Butler said there was some level of conflict in the forming of the stakeholders group, as interests were divided among the mining industry and environmentalists.

Former miners even circulated petitions calling for the stakeholders group to get out of town, Butler said.

“He was always the level-headed voice from the mining industry,” Butler said.

Butler credited Fearn with taking the lead on many remediation projects throughout the years, including placing bulkheads on the Kohler Tunnel and the Mogul Mine.

However, critics of the stakeholders group say the group was an attempt to delay an all-out cleanup under the EPA’s Superfund program. While the stakeholders have helped improve water quality in the basin, major pollution sources outside the scope of the group’s purview has held back any major headway in accomplishing goals like restoring aquatic life in the Animas River from Silverton to Durango.

Fearn, over the years, was one of the staunchest opponents to Superfund, arguing the designation would eliminate any chance of mining’s return to Silverton and place a stigma on the town that would hinder tourism.

“He wanted to revive mining … and he didn’t make any bones about it,” said San Juan County Judge Anthony Edwards. “He wanted to bring an economy where people were paid living wages, and he believed mining was the best option for that.”

Fearn himself tried to bring back Silverton’s dying mining industry over the years. In 2000, he purchased the Gold King Mine. He then attempted to get the Pride of the West mill at Howardsville, north of Silverton, back in operation.

Butler said Fearn believed it was better to make mining viable in the U.S., where there is some level of environmental and labor force regulations, rather than other countries without those rules in place.

“He believed you may be doing a lot more damage to the Earth by sending mining to different countries,” Butler said.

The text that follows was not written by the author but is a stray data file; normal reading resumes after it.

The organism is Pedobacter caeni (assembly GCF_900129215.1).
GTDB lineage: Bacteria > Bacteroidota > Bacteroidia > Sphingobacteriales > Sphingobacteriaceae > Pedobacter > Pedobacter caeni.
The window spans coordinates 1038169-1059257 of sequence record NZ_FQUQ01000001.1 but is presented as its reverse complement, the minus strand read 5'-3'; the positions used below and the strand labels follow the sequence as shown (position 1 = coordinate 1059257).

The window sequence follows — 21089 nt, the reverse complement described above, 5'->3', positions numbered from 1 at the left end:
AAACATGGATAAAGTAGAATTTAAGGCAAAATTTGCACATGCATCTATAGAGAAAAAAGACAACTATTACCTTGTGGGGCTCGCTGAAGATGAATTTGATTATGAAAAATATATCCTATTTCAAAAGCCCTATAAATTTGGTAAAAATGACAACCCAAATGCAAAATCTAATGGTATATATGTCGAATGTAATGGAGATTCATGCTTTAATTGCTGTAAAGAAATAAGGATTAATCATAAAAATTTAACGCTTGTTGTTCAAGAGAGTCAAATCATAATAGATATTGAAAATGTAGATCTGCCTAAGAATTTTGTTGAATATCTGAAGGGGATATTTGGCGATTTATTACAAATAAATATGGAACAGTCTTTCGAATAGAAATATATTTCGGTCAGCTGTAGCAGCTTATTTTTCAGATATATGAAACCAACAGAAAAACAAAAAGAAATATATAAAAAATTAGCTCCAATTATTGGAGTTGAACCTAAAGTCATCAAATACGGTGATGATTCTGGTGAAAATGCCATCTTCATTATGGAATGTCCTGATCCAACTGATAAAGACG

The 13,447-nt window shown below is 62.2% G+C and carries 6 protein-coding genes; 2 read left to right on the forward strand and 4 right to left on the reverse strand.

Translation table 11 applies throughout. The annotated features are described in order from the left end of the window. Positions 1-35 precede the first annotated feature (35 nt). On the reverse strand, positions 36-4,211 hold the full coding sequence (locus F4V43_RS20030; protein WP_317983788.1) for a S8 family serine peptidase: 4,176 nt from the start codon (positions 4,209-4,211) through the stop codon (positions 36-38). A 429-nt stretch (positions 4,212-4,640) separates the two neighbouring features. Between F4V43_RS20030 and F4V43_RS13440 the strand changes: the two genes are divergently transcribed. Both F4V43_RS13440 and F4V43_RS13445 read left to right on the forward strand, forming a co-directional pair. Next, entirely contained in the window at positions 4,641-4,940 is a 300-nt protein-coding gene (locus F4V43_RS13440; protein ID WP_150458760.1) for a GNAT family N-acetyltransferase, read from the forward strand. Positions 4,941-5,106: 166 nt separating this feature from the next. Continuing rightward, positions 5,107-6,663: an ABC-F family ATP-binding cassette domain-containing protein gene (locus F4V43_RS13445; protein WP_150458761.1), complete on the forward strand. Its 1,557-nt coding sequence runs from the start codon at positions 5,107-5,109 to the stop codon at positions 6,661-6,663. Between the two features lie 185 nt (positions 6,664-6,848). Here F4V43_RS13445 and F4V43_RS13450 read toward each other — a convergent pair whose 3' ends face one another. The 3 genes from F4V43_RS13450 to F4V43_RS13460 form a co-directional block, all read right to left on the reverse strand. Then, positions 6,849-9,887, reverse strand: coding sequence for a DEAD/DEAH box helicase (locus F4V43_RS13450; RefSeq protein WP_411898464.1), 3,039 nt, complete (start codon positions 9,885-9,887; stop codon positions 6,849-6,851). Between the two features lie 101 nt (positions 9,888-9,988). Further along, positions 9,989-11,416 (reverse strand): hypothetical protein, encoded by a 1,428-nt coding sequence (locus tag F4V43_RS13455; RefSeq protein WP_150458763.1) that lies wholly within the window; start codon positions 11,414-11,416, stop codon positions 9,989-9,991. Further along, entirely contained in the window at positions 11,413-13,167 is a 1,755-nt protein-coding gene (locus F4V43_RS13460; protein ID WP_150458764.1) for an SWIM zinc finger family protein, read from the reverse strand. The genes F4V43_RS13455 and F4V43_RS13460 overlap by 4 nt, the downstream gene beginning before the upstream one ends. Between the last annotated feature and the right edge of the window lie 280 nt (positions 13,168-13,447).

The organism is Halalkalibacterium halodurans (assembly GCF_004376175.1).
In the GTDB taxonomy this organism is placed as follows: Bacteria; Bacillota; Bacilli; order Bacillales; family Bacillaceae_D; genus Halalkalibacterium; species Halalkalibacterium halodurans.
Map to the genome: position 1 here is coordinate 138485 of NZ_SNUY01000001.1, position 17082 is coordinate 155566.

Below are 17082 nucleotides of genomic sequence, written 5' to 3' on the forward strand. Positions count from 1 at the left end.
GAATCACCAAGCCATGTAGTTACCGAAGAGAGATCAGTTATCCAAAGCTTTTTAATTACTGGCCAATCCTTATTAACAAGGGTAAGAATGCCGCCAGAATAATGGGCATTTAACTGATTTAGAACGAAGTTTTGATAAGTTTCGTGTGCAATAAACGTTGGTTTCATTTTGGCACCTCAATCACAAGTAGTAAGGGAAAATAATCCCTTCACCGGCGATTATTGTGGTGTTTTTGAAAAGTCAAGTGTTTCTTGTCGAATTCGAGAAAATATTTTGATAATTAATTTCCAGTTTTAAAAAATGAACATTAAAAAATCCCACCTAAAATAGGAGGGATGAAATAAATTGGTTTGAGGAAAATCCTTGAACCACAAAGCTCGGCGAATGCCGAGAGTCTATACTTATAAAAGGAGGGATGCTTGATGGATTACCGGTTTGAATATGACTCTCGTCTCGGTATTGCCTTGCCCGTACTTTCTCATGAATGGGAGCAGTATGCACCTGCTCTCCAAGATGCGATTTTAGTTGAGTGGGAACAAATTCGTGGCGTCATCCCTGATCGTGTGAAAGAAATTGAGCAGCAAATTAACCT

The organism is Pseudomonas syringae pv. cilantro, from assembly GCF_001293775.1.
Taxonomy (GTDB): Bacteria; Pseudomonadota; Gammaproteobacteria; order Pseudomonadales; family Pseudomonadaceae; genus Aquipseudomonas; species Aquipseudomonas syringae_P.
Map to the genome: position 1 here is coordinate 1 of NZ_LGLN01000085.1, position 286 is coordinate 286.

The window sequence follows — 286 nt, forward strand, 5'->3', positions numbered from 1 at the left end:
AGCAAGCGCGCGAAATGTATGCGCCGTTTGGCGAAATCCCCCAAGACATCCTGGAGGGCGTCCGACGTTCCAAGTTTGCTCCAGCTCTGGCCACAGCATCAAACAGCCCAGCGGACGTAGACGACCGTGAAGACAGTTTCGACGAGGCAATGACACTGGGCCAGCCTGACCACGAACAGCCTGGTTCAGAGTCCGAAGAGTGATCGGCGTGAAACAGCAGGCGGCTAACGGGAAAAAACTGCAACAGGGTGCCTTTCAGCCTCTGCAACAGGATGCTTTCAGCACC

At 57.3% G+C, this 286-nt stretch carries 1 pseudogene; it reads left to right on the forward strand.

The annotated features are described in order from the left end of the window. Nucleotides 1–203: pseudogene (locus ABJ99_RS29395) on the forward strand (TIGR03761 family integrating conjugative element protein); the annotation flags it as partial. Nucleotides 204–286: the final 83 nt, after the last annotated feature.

However, due to a complex entanglement of lawsuits, Fearn and his mining ventures were foreclosed on around 2004. The Gold King Mine was then purchased by Todd Hennis in 2005.

The EPA in August 2015 caused a mine blowout at the Gold King Mine while working on a cleanup project at the site. The spill released 3 million gallons of mine waste laced with heavy metals into the Animas River.

In fall 2016, the Bonita Peak Mining District Superfund site, which encompasses nearly 50 mining-related sites throughout the Animas watershed, was officially declared a Superfund site.

Fearn was named in a lawsuit filed by New Mexico over the spill. He was not considered a “potentially responsible party” – a term the agency uses for people or companies it regards as financially responsible for a cleanup, EPA said Monday.

Fearn also served on numerous water-related boards. He represented San Juan County on the Southwestern Water Conservation District for 22 years, serving 10 of those years as vice president.

“He was always willing to listen and find solutions,” Whitehead said. “He didn’t just say no, he looked for alternatives and worked hard to do that.”

Butler said Fearn is credited for getting the water conservation district to fund projects that would improve water quality. He also served on the working group that eventually produced the Hermosa Creek Watershed Protection Act.

Fearn was ousted as a representative, however, by San Juan County commissioners in February 2017 after they said Fearn’s representation no longer reflected the county’s values.

“Historically, San Juan County has been largely dominated by mining interests, and Steve Fearn is very much associated with those interests,” county attorney Paul Sunderland said at the time. “But the board’s interests have shifted more toward recreation.”

Whitehead said Fearn was named a director emeritus despite being replaced on the board.

“He will be missed greatly,” Whitehead said. “He was a good guy and a friend.”

Edwards said more information will be forthcoming on a memorial service to be held sometime in May.

Gold King Mine Entrance after blow out on August 5, 2015. Photo via EPA.